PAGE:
European Politics in Different World; A JOURNEY THROUGH MAZE OF THE BRUSSELS PARLIAMENT FINDS POLITICIANS PUTTING CONSENSUS FIRST AND HECKLERS GETTING LOST IN TRANSLATION

Coventry Evening Telegraph (England), November 22, 2001 | Go to article overview

European Politics in Different World; A JOURNEY THROUGH MAZE OF THE BRUSSELS PARLIAMENT FINDS POLITICIANS PUTTING CONSENSUS FIRST AND HECKLERS GETTING LOST IN TRANSLATION


Byline: Fiona Scott

THEY ARE famous for regulations on bendy bananas, straight cucumbers and, of late, banning breast implants for under-16s. Political Editor FIONA SCOTT goes to Brussels to see how it all works.

YOUNG political assistants joke about it being like Darth Vader's Death Star in Star Wars - and to many people it is as remote and unfathomable.

Like the screen anti-hero's home, the European Parliament in Brussels has a vast maze of anonymous corridors and grand, high-ceilinged halls.

At first sight that is the only similarity. But sit in a debate in one of the circular committee rooms and you begin to see the comparison.

People from 15 different countries make their contributions, overlooked by a galaxy of glass-fronted booths for interpreters.

Every seat - including the public gallery - is equipped with headphones and a dial stretching from zero to 16.

A Scottish MEP with the sonorous tones of Chancellor Gordon Brown speaks - and immediately his emotion, intensity and background are obvious.

To English speakers, that is. Flick through the channels on your simultaneous translation service and a different picture emerges.

The German, French and Italian translators are women. So are the Dutch, Danish and Greek. The words' meanings are the same, but the passion is lost.

Tuning into the English channel - no 2 - a woman's crystal voice delivers the words of a Greek man. She translates different MEPs - each interpreter has to speak at least four languages, so the same voices come on time and time again.

The whole atmosphere is very different to Britain's Parliament, with its jeering and booing, heckling and adversarial politics. Europe is all about consensus.

Heckling simply doesn't work. Interpreters can't keep up. Hecklers are left gabbling away, their words lost to anyone who doesn't speak their tongue.

This suits the politics of Europe - a far less aggressive system than Westminster where the opposition relies on shouting down and talking Bills out of time.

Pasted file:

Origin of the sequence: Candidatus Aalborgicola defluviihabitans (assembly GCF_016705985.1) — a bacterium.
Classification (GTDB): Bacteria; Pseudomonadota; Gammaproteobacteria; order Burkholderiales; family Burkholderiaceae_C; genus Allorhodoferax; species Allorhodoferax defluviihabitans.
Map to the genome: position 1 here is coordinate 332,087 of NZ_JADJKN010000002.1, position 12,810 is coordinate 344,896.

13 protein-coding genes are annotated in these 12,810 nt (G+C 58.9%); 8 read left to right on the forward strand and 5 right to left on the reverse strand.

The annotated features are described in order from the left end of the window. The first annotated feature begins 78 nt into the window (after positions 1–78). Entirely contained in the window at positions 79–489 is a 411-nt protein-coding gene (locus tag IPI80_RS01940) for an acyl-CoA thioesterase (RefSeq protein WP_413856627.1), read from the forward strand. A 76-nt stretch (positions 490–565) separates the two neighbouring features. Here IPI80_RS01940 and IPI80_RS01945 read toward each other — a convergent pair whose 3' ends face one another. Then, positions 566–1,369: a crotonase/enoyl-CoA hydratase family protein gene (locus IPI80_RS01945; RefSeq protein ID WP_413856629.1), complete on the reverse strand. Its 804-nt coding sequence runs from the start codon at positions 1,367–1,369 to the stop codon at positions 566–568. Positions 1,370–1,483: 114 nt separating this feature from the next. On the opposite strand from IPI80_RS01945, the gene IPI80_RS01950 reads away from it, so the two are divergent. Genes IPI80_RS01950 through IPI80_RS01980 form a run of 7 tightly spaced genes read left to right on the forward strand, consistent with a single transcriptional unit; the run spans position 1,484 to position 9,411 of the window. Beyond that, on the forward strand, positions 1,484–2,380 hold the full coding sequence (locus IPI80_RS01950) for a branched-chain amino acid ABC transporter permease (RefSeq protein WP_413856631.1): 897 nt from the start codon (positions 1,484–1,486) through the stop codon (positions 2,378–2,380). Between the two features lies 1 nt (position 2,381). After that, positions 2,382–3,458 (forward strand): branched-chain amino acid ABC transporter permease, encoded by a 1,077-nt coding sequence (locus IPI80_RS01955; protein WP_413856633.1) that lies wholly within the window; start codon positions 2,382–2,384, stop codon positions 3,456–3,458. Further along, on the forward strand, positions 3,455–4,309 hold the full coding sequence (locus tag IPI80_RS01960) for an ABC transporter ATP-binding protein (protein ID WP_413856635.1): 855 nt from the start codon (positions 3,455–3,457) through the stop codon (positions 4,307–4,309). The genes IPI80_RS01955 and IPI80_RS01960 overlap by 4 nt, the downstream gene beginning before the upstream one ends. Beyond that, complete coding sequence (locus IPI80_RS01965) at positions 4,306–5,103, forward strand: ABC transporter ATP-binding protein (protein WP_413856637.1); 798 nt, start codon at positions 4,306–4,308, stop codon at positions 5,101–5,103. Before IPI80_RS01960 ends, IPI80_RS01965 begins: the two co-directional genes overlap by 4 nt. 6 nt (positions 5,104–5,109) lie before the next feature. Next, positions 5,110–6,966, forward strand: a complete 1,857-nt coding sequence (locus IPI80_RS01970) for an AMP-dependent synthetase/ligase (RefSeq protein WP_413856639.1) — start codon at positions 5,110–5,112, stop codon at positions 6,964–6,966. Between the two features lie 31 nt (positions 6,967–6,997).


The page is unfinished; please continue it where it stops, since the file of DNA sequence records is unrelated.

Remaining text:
Tory MEP chief whip Timothy Kirkhope said: "It's the politics of consensus - everyone aims here very, very strongly to try to get agreement. It's far away from the confrontational, sit two swords-length apart kind of politics we are used to in Westminster.

"I can remember when I was an MP being asked in the corridor to go in and speak on a debate for 40 minutes with no notice, just to keep it going because the minister hadn't turned up.

"Someone else was once asked to do the same - but the whip forgot to tell him what the subject was! He started by saying: 'The subject before us is of the greatest importance' and just kept going."

"Some MPs come out here from Westminster and are lost," said Philip Bushill- Matthews, the MEP who looks after the Coventry and Warwickshire area for the Tories.

He was a businessman until he got fed up with red tape and decided to head for Brussels in 1999.

"It's very different to Westminster," he says. "There are no front-bench and back-bench MEPs here - everyone has a say."

What MEPs do not do though is think up new rules. That is done by the 12 Commissioners and their civil servants. Britain has two Commissioners, Labour's Neil Kinnock and Conservative Chris Patten.

Their ideas are then discussed by the European Parliament and the Council of Ministers - a grouping of top government ministers from member states. If they both agree, the proposals becomes law.

If they don't, the European Parliament takes a second look at a compromise, which can be rejected, passed to become law, or amended.

If amended, it goes back to the Commission and the Council of Ministers. If they agree, it becomes law. If they don't, they either reach another compromise in a special conciliation committee or reject it.

Confused? …

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